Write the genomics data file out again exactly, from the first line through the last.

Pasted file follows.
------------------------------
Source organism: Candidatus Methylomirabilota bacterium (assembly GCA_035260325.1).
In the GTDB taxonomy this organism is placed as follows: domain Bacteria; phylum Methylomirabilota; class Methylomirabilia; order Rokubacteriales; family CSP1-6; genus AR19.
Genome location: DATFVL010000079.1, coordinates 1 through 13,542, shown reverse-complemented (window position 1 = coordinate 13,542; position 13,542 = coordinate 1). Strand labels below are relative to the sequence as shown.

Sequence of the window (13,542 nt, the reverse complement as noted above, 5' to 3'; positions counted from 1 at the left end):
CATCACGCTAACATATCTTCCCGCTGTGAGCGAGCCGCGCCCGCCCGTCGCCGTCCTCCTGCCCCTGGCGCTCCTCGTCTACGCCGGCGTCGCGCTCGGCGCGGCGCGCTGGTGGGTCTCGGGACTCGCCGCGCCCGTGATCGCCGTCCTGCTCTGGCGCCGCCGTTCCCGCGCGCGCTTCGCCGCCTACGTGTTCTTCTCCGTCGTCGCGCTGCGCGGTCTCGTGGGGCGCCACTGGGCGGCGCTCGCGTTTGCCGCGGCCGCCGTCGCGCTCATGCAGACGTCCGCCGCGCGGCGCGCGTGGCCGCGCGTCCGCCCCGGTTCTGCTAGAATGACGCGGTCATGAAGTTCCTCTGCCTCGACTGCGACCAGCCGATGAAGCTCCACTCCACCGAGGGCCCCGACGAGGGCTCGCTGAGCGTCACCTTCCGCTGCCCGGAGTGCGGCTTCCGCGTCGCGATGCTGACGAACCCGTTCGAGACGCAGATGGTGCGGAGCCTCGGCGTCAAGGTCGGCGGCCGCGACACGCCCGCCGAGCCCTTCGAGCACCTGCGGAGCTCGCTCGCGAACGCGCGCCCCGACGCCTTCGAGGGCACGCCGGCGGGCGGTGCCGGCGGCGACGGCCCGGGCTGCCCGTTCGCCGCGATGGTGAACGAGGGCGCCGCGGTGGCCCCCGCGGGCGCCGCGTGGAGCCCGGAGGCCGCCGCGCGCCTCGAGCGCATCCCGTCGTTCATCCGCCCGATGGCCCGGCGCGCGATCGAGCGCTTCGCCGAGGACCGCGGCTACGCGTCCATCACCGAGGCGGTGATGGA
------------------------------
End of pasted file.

Source organism: Candidatus Methylomirabilota bacterium (assembly GCA_035260325.1).
In the GTDB taxonomy this organism is placed as follows: domain Bacteria; phylum Methylomirabilota; class Methylomirabilia; order Rokubacteriales; family CSP1-6; genus AR19.
Genome location: DATFVL010000079.1, coordinates 1 through 13,542, shown reverse-complemented (window position 1 = coordinate 13,542; position 13,542 = coordinate 1). Strand labels below are relative to the sequence as shown.

Sequence of the window (13,542 nt, the reverse complement as noted above, 5' to 3'; positions counted from 1 at the left end):
CATCACGCTAACATATCTTCCCGCTGTGAGCGAGCCGCGCCCGCCCGTCGCCGTCCTCCTGCCCCTGGCGCTCCTCGTCTACGCCGGCGTCGCGCTCGGCGCGGCGCGCTGGTGGGTCTCGGGACTCGCCGCGCCCGTGATCGCCGTCCTGCTCTGGCGCCGCCGTTCCCGCGCGCGCTTCGCCGCCTACGTGTTCTTCTCCGTCGTCGCGCTGCGCGGTCTCGTGGGGCGCCACTGGGCGGCGCTCGCGTTTGCCGCGGCCGCCGTCGCGCTCATGCAGACGTCCGCCGCGCGGCGCGCGTGGCCGCGCGTCCGCCCCGGTTCTGCTAGAATGACGCGGTCATGAAGTTCCTCTGCCTCGACTGCGACCAGCCGATGAAGCTCCACTCCACCGAGGGCCCCGACGAGGGCTCGCTGAGCGTCACCTTCCGCTGCCCGGAGTGCGGCTTCCGCGTCGCGATGCTGACGAACCCGTTCGAGACGCAGATGGTGCGGAGCCTCGGCGTCAAGGTCGGCGGCCGCGACACGCCCGCCGAGCCCTTCGAGCACCTGCGGAGCTCGCTCGCGAACGCGCGCCCCGACGCCTTCGAGGGCACGCCGGCGGGCGGTGCCGGCGGCGACGGCCCGGGCTGCCCGTTCGCCGCGATGGTGAACGAGGGCGCCGCGGTGGCCCCCGCGGGCGCCGCGTGGAGCCCGGAGGCCGCCGCGCGCCTCGAGCGCATCCCGTCGTTCATCCGCCCGATGGCCCGGCGCGCGATCGAGCGCTTCGCCGAGGACCGCGGCTACGCGTCCATCACCGAGGCGGTGATGGA